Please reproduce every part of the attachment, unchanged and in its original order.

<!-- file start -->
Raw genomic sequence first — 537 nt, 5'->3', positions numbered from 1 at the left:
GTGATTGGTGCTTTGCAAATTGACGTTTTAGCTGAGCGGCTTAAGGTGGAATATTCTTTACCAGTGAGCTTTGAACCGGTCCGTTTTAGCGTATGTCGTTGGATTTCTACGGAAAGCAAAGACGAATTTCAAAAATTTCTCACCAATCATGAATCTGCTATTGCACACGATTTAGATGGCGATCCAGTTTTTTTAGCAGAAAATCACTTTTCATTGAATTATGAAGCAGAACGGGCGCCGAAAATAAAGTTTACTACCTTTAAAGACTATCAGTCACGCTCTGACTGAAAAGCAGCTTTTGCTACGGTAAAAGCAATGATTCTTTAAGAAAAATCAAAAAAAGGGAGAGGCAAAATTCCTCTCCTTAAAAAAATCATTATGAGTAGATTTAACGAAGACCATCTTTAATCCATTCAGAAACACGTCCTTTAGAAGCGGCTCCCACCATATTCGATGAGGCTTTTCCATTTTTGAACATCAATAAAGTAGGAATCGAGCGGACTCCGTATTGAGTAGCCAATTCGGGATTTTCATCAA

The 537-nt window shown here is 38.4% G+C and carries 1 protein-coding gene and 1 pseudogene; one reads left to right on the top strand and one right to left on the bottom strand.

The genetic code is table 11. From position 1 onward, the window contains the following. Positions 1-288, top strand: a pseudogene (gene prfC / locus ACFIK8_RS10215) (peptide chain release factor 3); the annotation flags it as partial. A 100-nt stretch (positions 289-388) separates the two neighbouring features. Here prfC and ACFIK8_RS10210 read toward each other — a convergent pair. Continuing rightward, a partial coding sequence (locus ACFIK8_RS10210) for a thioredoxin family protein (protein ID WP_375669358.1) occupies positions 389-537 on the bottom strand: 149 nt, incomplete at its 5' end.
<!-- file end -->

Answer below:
Raw genomic sequence first — 537 nt, 5'->3', positions numbered from 1 at the left:
GTGATTGGTGCTTTGCAAATTGACGTTTTAGCTGAGCGGCTTAAGGTGGAATATTCTTTACCAGTGAGCTTTGAACCGGTCCGTTTTAGCGTATGTCGTTGGATTTCTACGGAAAGCAAAGACGAATTTCAAAAATTTCTCACCAATCATGAATCTGCTATTGCACACGATTTAGATGGCGATCCAGTTTTTTTAGCAGAAAATCACTTTTCATTGAATTATGAAGCAGAACGGGCGCCGAAAATAAAGTTTACTACCTTTAAAGACTATCAGTCACGCTCTGACTGAAAAGCAGCTTTTGCTACGGTAAAAGCAATGATTCTTTAAGAAAAATCAAAAAAAGGGAGAGGCAAAATTCCTCTCCTTAAAAAAATCATTATGAGTAGATTTAACGAAGACCATCTTTAATCCATTCAGAAACACGTCCTTTAGAAGCGGCTCCCACCATATTCGATGAGGCTTTTCCATTTTTGAACATCAATAAAGTAGGAATCGAGCGGACTCCGTATTGAGTAGCCAATTCGGGATTTTCATCAA

The 537-nt window shown here is 38.4% G+C and carries 1 protein-coding gene and 1 pseudogene; one reads left to right on the top strand and one right to left on the bottom strand.

The genetic code is table 11. From position 1 onward, the window contains the following. Positions 1-288, top strand: a pseudogene (gene prfC / locus ACFIK8_RS10215) (peptide chain release factor 3); the annotation flags it as partial. A 100-nt stretch (positions 289-388) separates the two neighbouring features. Here prfC and ACFIK8_RS10210 read toward each other — a convergent pair. Continuing rightward, a partial coding sequence (locus ACFIK8_RS10210) for a thioredoxin family protein (protein ID WP_375669358.1) occupies positions 389-537 on the bottom strand: 149 nt, incomplete at its 5' end.